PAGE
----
I still love this stuff as much as ever. Anglesey, North Wales. This was the last stronghold of the druids before they were annihilated by Agricola, who slaughtered them and overthrew the sacred groves. There’s not a single stone circle left on Anglesey, just fragments.

From the Roman propagandist Tacitus:

“… [Suetonius Paulinus] prepared accordingly to attack the island of Mona, which had a considerable population of its own, while serving as a haven for refugees; and, in view of the shallow and variable channel, constructed a flotilla of boats with flat bottoms. By this method the infantry crossed; the cavalry, who followed, did so by fording or, in deeper water, by swimming at the side of their horses. On the beach stood the adverse array, a serried mass of arms and men, with women flitting between the ranks. In the style of Furies, in robes of deathly black and with dishevelled hair, they brandished their torches; while a circle of Druids, lifting their hands to heaven and showering imprecations, struck the troops with such an awe at the extraordinary spectacle that, as though their limbs were paralysed, they exposed their bodies to wounds without an attempt at movement.

“Then, reassured by their general, and inciting each other never to flinch before a band of  females and fanatics, they charged behind the standards, cut down all who met them, and enveloped the enemy in his own flames. The next step was to install a garrison among the conquered population, and to demolish the groves consecrated to their savage cults: for they considered it a pious duty to slake the altars with captive blood and to consult their deities by means of human entrails. – While he was thus occupied, the sudden revolt of the province (Iceni and Boudica) was announced to Suetonius.” (Tacitus Annals XIV.xxix-xxx.)

These photos of Penhros Feilw Standing Stones.

Only two stones remain of what was probably a circle reminiscent of the magnificent stones at Steness and Brodgar in Orkney. The stone here is a splendidly buckled metamorphic rock with occasional quartz crystals showing up in it. In the background of the third picture you can see the Holyhead Mountain, fortified in the iron age, but failing to resist against the might of the Romans.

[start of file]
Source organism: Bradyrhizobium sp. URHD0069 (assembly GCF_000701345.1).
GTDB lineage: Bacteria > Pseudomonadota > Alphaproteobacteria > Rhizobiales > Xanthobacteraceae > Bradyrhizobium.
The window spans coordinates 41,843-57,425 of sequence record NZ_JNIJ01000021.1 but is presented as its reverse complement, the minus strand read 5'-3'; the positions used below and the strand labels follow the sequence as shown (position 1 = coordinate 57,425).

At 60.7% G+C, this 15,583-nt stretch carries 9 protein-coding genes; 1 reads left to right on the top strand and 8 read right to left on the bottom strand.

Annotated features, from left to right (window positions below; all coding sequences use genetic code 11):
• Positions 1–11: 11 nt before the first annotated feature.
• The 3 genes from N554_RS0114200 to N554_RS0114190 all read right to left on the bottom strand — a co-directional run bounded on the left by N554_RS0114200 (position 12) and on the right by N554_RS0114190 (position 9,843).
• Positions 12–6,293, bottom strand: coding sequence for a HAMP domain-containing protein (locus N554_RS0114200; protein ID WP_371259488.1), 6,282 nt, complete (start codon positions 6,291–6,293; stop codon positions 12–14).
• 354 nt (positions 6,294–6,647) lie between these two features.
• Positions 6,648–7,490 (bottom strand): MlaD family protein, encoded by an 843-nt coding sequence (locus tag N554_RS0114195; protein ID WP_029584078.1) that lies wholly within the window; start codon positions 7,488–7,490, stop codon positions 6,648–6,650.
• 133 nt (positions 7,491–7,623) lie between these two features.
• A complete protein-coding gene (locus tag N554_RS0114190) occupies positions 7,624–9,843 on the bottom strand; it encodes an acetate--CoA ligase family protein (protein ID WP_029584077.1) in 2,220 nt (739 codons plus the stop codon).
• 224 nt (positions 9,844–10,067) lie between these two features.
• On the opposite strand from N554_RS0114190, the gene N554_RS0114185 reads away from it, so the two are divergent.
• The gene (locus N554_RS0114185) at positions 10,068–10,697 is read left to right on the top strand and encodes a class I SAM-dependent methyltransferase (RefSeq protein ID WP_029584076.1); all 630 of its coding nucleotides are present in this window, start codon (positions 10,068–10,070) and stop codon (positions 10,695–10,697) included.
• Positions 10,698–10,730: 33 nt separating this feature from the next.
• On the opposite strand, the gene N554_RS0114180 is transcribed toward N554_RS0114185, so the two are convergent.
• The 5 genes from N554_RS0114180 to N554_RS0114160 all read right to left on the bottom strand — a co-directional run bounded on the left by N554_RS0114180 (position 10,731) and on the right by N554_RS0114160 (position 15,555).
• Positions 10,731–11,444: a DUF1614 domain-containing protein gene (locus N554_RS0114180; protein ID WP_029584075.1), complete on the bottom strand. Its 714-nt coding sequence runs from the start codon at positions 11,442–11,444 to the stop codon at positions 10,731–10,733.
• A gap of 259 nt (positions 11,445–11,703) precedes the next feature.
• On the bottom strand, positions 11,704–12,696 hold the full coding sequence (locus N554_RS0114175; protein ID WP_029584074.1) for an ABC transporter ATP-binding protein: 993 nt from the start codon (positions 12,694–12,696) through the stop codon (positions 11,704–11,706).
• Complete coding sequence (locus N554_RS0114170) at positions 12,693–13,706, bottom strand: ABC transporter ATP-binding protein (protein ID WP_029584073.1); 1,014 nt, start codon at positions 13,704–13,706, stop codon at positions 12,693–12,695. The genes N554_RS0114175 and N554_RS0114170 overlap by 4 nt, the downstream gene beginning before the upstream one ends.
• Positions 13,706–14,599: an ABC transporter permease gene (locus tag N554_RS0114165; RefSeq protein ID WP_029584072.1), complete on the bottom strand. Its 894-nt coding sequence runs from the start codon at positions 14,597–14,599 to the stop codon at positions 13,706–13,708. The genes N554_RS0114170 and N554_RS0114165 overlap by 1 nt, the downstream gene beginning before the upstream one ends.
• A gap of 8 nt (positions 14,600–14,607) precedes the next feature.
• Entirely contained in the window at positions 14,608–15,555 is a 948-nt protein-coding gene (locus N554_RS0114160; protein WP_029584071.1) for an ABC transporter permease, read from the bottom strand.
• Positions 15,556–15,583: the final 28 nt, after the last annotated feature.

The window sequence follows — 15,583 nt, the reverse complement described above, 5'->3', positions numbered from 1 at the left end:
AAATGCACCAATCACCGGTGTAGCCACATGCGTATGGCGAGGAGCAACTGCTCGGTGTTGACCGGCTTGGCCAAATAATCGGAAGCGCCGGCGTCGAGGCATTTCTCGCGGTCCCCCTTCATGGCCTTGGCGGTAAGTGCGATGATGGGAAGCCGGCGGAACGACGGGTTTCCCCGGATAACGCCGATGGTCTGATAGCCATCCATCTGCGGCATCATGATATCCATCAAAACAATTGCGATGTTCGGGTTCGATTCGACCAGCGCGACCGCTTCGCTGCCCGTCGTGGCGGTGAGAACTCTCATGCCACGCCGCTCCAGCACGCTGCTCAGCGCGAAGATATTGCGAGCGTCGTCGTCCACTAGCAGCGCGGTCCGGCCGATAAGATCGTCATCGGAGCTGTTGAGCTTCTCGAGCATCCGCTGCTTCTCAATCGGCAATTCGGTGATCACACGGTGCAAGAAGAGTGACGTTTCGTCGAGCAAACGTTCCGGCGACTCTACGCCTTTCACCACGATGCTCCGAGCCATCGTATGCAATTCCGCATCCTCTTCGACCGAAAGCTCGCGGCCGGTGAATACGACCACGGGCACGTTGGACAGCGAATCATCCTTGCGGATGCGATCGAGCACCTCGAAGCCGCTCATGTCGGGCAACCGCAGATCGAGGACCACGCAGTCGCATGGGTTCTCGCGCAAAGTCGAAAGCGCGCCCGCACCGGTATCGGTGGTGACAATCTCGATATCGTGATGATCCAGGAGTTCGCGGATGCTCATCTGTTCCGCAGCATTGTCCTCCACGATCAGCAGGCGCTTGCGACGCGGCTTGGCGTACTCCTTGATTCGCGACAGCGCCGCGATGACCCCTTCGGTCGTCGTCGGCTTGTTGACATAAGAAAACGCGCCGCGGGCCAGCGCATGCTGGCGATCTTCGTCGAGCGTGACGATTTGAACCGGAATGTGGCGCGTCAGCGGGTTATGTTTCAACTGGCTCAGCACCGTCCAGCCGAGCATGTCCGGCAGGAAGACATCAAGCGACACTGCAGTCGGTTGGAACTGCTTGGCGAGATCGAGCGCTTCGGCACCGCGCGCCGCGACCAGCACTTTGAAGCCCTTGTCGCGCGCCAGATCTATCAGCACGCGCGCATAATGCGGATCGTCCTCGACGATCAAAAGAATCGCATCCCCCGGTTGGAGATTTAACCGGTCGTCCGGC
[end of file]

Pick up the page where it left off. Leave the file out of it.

This is the stuff that feeds me! Call me a romantic idealist, but I feel completely satisfied when I get to be close to these stone monuments. I love visiting them and getting familiar with them. Although they were built six thousand years ago they feel very personal and make me feel as if the ancestral people who built them are still present today.

About pearce

Michael Pearce is an artist, writer, and professor of art. He is the author of "Art in the Age of Emergence."
This entry was posted in Life, Sources. Bookmark the permalink.

1 Response to Inspiration

  1. deb says:

    and now even more insane with jealousy… being as you are in the land of my fathers, Wales, O! I want to go home… O! But she is beautiful, no?

Leave a Reply

Your email address will not be published. Required fields are marked *

This site uses Akismet to reduce spam. Learn how your comment data is processed.